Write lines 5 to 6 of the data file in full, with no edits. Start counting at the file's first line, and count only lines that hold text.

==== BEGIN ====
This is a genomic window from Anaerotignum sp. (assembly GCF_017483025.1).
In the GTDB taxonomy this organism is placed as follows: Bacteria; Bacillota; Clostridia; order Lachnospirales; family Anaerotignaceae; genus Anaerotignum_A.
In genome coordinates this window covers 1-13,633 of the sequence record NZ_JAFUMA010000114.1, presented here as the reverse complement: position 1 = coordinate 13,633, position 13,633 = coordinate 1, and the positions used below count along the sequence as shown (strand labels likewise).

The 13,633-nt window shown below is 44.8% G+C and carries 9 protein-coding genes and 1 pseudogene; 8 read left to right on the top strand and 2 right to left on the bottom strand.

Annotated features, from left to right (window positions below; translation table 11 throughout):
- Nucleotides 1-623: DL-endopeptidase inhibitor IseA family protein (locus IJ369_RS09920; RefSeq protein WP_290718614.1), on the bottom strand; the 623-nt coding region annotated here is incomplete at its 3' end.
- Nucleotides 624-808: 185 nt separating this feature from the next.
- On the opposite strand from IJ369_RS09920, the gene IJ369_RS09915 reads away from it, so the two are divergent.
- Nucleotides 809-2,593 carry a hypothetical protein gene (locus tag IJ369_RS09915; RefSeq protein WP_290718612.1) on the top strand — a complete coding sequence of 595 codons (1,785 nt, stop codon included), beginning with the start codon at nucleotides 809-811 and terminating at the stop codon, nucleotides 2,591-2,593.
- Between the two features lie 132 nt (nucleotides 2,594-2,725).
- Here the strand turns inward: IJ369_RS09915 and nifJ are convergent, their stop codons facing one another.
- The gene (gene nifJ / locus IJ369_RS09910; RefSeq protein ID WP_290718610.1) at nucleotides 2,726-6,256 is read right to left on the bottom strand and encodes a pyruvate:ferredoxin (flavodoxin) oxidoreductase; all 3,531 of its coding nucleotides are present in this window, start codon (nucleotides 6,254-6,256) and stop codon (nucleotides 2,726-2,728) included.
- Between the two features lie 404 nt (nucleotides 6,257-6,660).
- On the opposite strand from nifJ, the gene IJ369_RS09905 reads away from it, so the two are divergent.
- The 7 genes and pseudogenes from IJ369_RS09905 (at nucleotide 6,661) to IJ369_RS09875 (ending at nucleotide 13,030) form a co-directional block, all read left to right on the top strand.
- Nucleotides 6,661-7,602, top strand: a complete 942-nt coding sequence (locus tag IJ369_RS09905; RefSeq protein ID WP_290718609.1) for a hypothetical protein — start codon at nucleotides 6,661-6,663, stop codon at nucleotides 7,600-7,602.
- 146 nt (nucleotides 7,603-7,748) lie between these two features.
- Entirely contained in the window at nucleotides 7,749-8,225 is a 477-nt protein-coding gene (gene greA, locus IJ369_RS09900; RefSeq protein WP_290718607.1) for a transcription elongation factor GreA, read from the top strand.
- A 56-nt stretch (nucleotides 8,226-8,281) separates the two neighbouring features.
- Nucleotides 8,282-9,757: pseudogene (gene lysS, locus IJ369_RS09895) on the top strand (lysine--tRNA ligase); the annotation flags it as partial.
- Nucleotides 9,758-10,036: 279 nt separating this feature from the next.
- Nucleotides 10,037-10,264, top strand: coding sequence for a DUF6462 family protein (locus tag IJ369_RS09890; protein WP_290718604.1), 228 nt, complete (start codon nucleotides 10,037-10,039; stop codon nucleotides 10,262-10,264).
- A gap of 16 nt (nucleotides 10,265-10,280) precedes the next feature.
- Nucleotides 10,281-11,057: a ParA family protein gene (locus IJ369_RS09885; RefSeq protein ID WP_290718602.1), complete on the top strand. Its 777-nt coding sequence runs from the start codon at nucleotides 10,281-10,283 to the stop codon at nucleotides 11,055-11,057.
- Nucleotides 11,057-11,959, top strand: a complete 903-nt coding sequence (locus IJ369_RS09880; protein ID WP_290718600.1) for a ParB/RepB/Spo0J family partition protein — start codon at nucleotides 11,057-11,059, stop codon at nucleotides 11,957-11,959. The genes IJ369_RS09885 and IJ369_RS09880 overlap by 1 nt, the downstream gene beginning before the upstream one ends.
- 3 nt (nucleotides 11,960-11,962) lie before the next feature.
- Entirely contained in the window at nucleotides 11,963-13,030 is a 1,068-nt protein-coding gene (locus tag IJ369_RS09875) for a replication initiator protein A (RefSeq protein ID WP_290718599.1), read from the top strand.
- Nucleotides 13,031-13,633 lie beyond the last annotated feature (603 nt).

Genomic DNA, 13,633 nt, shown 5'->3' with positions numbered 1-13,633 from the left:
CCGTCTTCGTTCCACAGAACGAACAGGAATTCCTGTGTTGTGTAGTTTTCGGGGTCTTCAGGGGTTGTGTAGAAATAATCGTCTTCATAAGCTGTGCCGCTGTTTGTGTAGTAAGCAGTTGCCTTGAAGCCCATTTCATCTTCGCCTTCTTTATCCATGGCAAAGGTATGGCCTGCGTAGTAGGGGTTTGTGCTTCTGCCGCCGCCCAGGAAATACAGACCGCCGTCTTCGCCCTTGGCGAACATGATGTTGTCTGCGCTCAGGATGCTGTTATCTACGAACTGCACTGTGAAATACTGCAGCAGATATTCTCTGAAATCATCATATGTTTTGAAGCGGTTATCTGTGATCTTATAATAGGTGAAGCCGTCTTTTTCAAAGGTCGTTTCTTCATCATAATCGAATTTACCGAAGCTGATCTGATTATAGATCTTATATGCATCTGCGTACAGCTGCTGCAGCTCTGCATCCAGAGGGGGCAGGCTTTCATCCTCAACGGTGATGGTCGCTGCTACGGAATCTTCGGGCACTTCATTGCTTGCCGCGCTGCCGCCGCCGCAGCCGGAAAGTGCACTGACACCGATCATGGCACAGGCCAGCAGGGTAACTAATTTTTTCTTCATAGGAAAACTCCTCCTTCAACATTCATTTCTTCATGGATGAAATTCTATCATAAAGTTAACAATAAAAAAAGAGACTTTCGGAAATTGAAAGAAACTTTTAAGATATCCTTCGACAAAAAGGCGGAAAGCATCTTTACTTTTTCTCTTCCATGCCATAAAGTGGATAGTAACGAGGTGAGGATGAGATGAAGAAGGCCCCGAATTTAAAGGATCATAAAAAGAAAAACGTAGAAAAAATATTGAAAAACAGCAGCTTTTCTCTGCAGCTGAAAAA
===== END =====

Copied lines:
Annotated features, from left to right (window positions below; translation table 11 throughout):
- Nucleotides 1-623: DL-endopeptidase inhibitor IseA family protein (locus IJ369_RS09920; RefSeq protein WP_290718614.1), on the bottom strand; the 623-nt coding region annotated here is incomplete at its 3' end.